As leaked snippets of the special Auditor General’s report have been making the rounds on Twitter, Jamaicans have been forced to come to grips with another one, the Caribbean Maritime University (CMU) Scandal Edition. However, how did we get here, who are the major players involved and what do we know today.
How did we get here?
Nationwide News Network Senior reporter, Abka Fitz-Henley broke the news in March 2019 that then Minister of Education, Youth and Information Ruel Reid was being sacked from the Andrew Holness led Cabinet. At the time of that reporting, it was not clear what the reasons for his sacking were. However, what was revealed in a bombshell series of news reports was an alleged clandestine operation involving Reid and the CMU boss Fritz Pinnock that saw millions of dollars disappearing over the two-year period since Reid was minister. The opposition demanded answers with the Manchester Southern MP Michael Stewart, a former Jamaica Teachers' Association president remarking that this issue severely damaged both the Ministry and the CMU. He further commented that “this is the first time we are seeing where the Ministry of Education has been caught in this conundrum. The ministry has been damaged significantly and there is going to be need for some restoration of hope,” In response to mounting pressure from the opposition, civil society groups, anti-corruption watchdog National Integrity Action and the general public the Prime Minister announced a multi-agency probe of the university with the Financial Investigation Bureau and the Auditor General being the lead investigators.
What do we know now?
Fast forward to January 2020 and the report of the Auditor General’s report has now been tabled before the House of Representative. Its tabling has set off maelstrom of criticism, ridicule and anger by users of Social Media and the general public. With many persons left to contemplate, another one especially, considering, the PetroJam debacle that engulfed the administration in 2018. According to the report, the allegations of malfeasance include:
1. The transfer of 145 million to the Jamaica Maritime Institute Trust Fund between 2016 and 2019 which were claimed to be for staff salaries. The auditor general noted that this was a curious occurrence and represented a breakdown in Transparency as
the transfer was made from a CMU account to a non-CMU account.
2. $17.6 million of unaccounted for money that was paid to a company. $7.3 million of which came from the CMU’s canteen account.
3. $674.930 which was paid by the university was used to cover the cost of a birthday party for the then minister and were labelled as meetings/seminars and marketing initiatives with no attendant receipts to support it.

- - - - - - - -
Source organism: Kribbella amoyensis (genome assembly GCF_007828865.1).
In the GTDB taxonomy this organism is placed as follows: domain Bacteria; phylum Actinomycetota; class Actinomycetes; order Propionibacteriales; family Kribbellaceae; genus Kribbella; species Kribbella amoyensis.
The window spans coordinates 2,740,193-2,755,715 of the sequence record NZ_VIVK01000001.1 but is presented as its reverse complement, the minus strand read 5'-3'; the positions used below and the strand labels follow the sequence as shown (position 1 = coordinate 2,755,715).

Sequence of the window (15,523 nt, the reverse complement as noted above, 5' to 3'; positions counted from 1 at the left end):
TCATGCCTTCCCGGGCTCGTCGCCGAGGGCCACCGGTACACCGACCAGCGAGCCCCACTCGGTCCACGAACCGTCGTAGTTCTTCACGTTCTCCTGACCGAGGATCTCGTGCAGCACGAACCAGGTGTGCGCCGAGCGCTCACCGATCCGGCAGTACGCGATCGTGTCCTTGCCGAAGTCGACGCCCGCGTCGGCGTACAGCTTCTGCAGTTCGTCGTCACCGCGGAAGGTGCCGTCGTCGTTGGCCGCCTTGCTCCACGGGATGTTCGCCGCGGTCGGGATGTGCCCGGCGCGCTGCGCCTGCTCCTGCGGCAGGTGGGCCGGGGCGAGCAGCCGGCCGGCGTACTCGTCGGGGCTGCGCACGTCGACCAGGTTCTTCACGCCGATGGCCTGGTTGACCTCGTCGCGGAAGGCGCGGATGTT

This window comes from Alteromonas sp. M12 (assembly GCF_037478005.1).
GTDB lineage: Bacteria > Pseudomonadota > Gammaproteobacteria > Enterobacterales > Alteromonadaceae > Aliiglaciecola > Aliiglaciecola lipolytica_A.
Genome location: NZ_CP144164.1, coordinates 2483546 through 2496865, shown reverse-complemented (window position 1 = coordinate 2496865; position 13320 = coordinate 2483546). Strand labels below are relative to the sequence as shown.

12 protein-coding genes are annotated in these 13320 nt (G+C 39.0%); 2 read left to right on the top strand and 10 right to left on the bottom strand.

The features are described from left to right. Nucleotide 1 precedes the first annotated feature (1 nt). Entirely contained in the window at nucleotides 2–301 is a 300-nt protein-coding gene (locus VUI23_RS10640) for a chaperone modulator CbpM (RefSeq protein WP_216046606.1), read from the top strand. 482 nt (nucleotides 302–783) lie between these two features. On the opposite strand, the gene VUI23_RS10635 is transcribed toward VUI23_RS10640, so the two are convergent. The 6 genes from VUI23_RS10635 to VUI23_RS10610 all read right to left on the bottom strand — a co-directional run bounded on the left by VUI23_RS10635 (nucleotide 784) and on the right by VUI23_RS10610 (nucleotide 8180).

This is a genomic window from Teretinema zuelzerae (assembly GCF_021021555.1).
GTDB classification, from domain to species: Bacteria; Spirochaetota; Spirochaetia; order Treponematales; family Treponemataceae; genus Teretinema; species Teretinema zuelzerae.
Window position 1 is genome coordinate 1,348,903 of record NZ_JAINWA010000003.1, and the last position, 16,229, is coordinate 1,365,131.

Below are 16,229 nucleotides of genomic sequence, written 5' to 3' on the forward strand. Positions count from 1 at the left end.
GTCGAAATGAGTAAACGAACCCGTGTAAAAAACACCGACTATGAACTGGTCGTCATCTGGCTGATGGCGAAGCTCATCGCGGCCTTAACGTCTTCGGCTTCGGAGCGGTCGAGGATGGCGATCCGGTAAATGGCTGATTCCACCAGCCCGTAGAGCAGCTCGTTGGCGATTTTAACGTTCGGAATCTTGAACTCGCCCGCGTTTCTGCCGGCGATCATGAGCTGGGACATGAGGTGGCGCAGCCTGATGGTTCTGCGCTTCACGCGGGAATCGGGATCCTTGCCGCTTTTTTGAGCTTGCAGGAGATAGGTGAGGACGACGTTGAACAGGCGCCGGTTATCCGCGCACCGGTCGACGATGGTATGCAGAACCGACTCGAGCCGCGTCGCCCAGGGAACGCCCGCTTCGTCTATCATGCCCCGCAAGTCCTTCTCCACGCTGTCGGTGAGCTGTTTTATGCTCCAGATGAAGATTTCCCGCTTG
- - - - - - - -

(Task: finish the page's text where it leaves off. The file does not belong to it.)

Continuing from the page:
4. The CMU boss submitted reimbursement forms for $546, 153.84 for a trip to Cuba. The auditor general expressed bewilderment over the need for reimbursement considering that the ministry officials and Pinnock were provided with US$6,580 to cover accommodation. Per diem and incidentals. Furthermore, after the publishing of the AG’s preliminary report, Mr. Pinnock reportedly rushed to pay back in excess of US$4,000.
5. The CMU president was reimbursed for fixed assets totalling $12,697.41 which was claimed to be expenditure for the university which included a Bailey’s Rum Cream, cufflink, bracelets, sunglasses, colognes, an apple watch, two laptops, and a cellular phone. According to AG Pamela Monroe-Ellis, the items cited were noted in the university’s fixed assets register nor was it presented for inspection to her team.
6. The university has been unable to provide documentation to account for US$ 117,785.03 or JMD16,018,764.08(at today’s exchange rate) between March 2016 and December 2019.
7. Pinnock's 2016 International Socrates Award for industry leaders in developing countries is considered a 'made-up honor' and cost US$10,000 (J$1.3 million), an amount reimbursed to Pinnock. The terms and conditions of the award required that, upon acceptance, recipients make payments to cover administrative costs and a five year licence to use the award brand for public relations and marketing purposes. The award was received from an organization that is steeply rooted in corruption. Once an awardee has paid the cost of the award, they have gotten the award.
Many believes that this including other series of allegations have severely diminished public confidence in the Holness government. They want to see the legal and judicial system deal with this case as any other criminal case where all the evidence been presented and prosecution handed down if parties involve are found guilty.